Recently I was tagged by the lovely and talented Melissa Wiley to take part in the Writing Process Blog Tour. Sounded like fun — and only four questions! But I have to say, a couple of them really made me stop and think about the actual steps in my messy, mysterious process.

So here we go…

What are you working on?

Lots of things, and all of them in the early delicate phases, so I shall not speak of them. This is part superstition and part protectiveness, but also prudence. My projects can change a lot from inception to publication, so I don’t want to mislead anyone or set myself up for lengthy explanations later.

Middle Grade Mayhem book covers

Check out the crossed-arm attitude on all three covers!

I’m also working on publicity for my new book REVENGE OF THE FLOWER GIRLS. I’m about to have a big bash at our local indie bookstore BookPeople in Austin.  Varian Johnson (THE GREAT GREENE HEIST), Greg Leitich Smith (LITTLE GREEN MEN AT THE MERCURY INN) and I all have middle grade novels emerging at the same time, so we’re teaming up for a triple threat launch party called ‘Middle Grade Mayhem.” I can’t disclose too many details beyond the necessary (Book People, June 14, 2 pm.), but I will say that I’ve been purchasing items at costume shops and ordering wedding cake — and I’ll point out that each of our books involve capers, mischief, and shenanigans.

How does your work differ from others in its genre?

I think each author has a comfort zone and my brand of contemporary realistic fiction, according to other people’s descriptions, is quirky and “voice-y,” usually with a romantic subplot.

I love human folly.  I love eccentric characters.  I love the ups and downs that day-to-day life can bring – particularly when you are young.  You don’t usually find deep dramatic issues in my book — being a teen or tween is enough of a hardship in itself, so often there’s no need for added woes.  Instead, I enjoy exploring the tragi-comedy of relationships, be they romantic, friendly, or familial, and the whole search for self that young people go through.

Why do you write what you do?

Because I don’t want to grow up.  Because I don’t want to lose my sense of wonder or stop asking silly questions or stop laughing at the ridiculousness of things.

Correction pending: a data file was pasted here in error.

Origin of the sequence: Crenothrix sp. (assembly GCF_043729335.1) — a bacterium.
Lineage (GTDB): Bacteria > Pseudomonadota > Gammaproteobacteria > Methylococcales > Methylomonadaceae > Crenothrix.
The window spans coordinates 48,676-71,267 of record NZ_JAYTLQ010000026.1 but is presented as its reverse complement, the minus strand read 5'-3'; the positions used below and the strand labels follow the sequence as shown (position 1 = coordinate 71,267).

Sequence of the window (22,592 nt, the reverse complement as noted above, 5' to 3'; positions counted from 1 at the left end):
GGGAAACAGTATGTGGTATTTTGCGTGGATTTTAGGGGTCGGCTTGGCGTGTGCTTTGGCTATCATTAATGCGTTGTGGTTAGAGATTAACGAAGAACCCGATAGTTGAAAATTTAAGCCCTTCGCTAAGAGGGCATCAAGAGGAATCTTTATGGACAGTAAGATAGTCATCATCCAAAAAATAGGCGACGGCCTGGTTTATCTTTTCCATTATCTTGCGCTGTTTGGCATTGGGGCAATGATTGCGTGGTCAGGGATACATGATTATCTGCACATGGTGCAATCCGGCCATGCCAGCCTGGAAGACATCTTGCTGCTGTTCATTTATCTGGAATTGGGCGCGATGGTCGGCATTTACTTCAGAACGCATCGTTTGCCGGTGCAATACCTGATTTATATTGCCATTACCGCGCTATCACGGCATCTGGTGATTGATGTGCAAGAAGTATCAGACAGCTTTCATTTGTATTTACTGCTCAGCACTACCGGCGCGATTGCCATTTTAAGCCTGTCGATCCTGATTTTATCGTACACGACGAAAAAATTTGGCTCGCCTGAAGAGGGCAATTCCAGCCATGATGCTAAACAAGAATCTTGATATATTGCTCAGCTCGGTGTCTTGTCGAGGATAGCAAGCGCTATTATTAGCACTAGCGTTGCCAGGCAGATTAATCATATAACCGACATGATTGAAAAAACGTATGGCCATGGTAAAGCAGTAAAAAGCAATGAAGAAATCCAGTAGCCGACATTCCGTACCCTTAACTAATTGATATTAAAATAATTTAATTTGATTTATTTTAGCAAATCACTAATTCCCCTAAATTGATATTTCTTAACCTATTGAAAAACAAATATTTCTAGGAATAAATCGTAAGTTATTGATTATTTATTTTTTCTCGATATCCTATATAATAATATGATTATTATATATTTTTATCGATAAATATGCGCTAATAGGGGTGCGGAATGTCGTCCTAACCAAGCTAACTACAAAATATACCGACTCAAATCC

It has been said that authors work toward a particular truth with everything they write. If there is a theme that is present in all of my books, it’s the quest to find one’s true voice and lead an authentic life.  But, of course, I present it in a sort of screwball comedy way, so you might have to really look for it.

How does your writing process work?

It’s long and sloppy and tough to describe. I typically start with a … pull.  Most of the time it’s a character in my head. He/she hangs around for a while and eventually tells me his/her story.  Or it’s a question, which then conjures a character who then dictates the plot.

There’s that initial period when ideas cook and then, sooner or later, I attempt to capture the essence on the page. I try to nail down the character voice and tone and pacing. If I get a scene or two pretty close to what’s in my head, then I can start writing the outline.  I always outline.  Have to.  If I don’t, I’ll lose the plot.  Sometimes those early, pre-outline writings end up in the book; other times they aren’t even true “scenes” — just the nebula that spawns the story. Once I have an outline that holds up, I draft. I self-edit a little as I go along, but I save real revisions for when I’m done. I don’t like to be too aware of myself creating as I create, and putting on an editor hat while drafting can prevent me from fully disappearing into the story.  Once I’m done I do a quick clean-up pass but I don’t revise until I’ve walked away from it for a while. I also try to get feedback from my agent, editor, or my writing group. Then comes the major surgery on the manuscript.